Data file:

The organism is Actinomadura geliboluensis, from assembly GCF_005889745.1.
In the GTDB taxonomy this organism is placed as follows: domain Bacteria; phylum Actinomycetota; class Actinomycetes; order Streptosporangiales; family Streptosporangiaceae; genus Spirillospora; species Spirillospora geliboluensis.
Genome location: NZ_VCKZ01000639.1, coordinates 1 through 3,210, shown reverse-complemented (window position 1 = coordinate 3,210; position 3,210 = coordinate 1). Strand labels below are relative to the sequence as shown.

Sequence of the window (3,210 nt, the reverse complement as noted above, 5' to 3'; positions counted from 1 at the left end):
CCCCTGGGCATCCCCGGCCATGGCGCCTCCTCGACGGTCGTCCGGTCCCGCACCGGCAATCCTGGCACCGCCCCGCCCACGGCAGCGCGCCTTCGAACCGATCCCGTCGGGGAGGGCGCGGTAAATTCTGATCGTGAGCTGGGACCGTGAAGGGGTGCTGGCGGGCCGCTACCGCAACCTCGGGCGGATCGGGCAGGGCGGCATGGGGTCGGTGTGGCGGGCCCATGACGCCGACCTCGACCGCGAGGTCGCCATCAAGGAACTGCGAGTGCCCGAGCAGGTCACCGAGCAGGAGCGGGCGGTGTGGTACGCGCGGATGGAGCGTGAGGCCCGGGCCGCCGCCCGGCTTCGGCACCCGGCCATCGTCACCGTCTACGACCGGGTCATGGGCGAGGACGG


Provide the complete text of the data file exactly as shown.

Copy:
The organism is Actinomadura geliboluensis, from assembly GCF_005889745.1.
In the GTDB taxonomy this organism is placed as follows: domain Bacteria; phylum Actinomycetota; class Actinomycetes; order Streptosporangiales; family Streptosporangiaceae; genus Spirillospora; species Spirillospora geliboluensis.
Genome location: NZ_VCKZ01000639.1, coordinates 1 through 3,210, shown reverse-complemented (window position 1 = coordinate 3,210; position 3,210 = coordinate 1). Strand labels below are relative to the sequence as shown.

Sequence of the window (3,210 nt, the reverse complement as noted above, 5' to 3'; positions counted from 1 at the left end):
CCCCTGGGCATCCCCGGCCATGGCGCCTCCTCGACGGTCGTCCGGTCCCGCACCGGCAATCCTGGCACCGCCCCGCCCACGGCAGCGCGCCTTCGAACCGATCCCGTCGGGGAGGGCGCGGTAAATTCTGATCGTGAGCTGGGACCGTGAAGGGGTGCTGGCGGGCCGCTACCGCAACCTCGGGCGGATCGGGCAGGGCGGCATGGGGTCGGTGTGGCGGGCCCATGACGCCGACCTCGACCGCGAGGTCGCCATCAAGGAACTGCGAGTGCCCGAGCAGGTCACCGAGCAGGAGCGGGCGGTGTGGTACGCGCGGATGGAGCGTGAGGCCCGGGCCGCCGCCCGGCTTCGGCACCCGGCCATCGTCACCGTCTACGACCGGGTCATGGGCGAGGACGG